Where: 13e Devonshire Road, L83TX

When:  Thu 22, Fri 23, Sat 24 3pm-9pm, Sunday 25 12pm-3pm

How much: £3

I hadn’t intended on writing another On The Verge post, but I’m really keen to check out I-HAPPY-I-GOOD if time and funds permit.  Taking the festival to south Liverpool near Princes Park, one audience member at a time is given blackout goggles and ear defenders and guided through the everyday experiences of a woman living with deafblindness.

Just thinking about writing this post for the last couple of days has made me uncomfortable. Unlike the classic getting-to-know-you question, ‘Would you rather be deaf or blind?’ Amy Conway’s piece makes us question: how do you get to know someone living with deafblindness?

‘Enter Fiona’s world of darkness and silence. Inside it is bright and noisy. It is a world where the domestic is wild, the pedestrian and everyday, hostile. Where the ordinary will confound and delight.’

I-HAPPY-I-GOOD forces us to experience life robbed of our two major senses and consider everything we take for granted:

How do they communicate wants and needs?

Must they rely mainly on instinct for danger?

What are their relationships like?

How independently can they live?

How do they spend their day to day lives?

Disabilities are occasionally referenced in the media; maybe a film will have the token wheelchair user. There’s also increased pressure for the media and society to acknowledge mental illness. Paraplegics were even given a look-in with Million Dollar Baby. But the only mainstream reference to deafblindness I personally can think of are some vaguely offensive lyrics by the band 3oh!3:

‘Shush girl, shut your lips,

Do the Helen Keller and talk with your hips.’

Until now I hadn’t even heard the phrase ‘deafblindness’ and shamefully would have referred to someone as “deaf and dumb”. On learning that Keller was an author, political activist and lecturer, I was faced with my ignorance, having assumed sufferers kind of sat in a room all day waiting to be fed, bathed and put to bed. Keller insisted, ‘Everything has its wonders, even darkness and silence, and I learn whatever state I am in, therein to be content.’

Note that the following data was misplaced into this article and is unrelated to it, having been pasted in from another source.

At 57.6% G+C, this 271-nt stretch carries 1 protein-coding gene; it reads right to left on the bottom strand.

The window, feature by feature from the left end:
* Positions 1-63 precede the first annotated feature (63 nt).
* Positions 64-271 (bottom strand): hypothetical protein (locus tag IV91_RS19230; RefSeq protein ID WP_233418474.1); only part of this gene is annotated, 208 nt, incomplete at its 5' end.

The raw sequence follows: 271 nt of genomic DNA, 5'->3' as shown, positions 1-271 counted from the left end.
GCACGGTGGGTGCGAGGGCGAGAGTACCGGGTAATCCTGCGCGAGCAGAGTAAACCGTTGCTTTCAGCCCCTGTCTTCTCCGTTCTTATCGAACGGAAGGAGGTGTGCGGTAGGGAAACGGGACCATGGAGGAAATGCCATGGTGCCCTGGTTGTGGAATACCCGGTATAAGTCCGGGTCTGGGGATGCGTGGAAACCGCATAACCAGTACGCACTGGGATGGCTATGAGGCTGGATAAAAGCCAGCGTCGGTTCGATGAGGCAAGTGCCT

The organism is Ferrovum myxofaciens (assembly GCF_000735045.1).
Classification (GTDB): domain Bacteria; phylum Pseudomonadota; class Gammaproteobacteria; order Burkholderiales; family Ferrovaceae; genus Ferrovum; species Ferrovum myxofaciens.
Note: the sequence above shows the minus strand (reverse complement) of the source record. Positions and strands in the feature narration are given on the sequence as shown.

This brave piece of theater forces us to acknowledge and experience the unthinkable – a mysterious, and arguably the worst, disability. Intimate and immersive, I-HAPPY-I-GOOD ‘seeks a greater understanding of the problems faced by some the most vulnerable and marginalised people in society. It explores the difficulties inherent in the provision of social care and challenges our interaction with the world. You will grapple with a world not designed with you in mind, as those around you attempt to communicate and accommodate your needs.’

Amy Conway is based in Glasgow and dedicated to creating new works that speak for the voiceless and under-represented; women, minorities and the vulnerable.

Though booking is essential, at 30 minutes, this performance can easily slot into your day.

Find tickets at http://www.unitytheatreliverpool.co.uk/whats-on/ihappyigood.html


One thought on “I-HAPPY-I-GOOD

  1. Thank you very much for writing another post on On the Verge, we worked hard to bring to Liverpool a diversity of experiences/performances and we hope we managed!
    We had very good responses from audiences, volunteers and the artists that took part and I can’t wait to start working on the next one! (it’s every two years, so I have a bit to wait still)
    I’ve also read your post on HeartBrokers, thanks for that! I was wondering if you also went to see AlieNation and if you might have a review. Don’t worry if you don’t!
    I didn’t know your blog before but now I’ll make sure to subscribe and check regularly. Continue with the awesome work!



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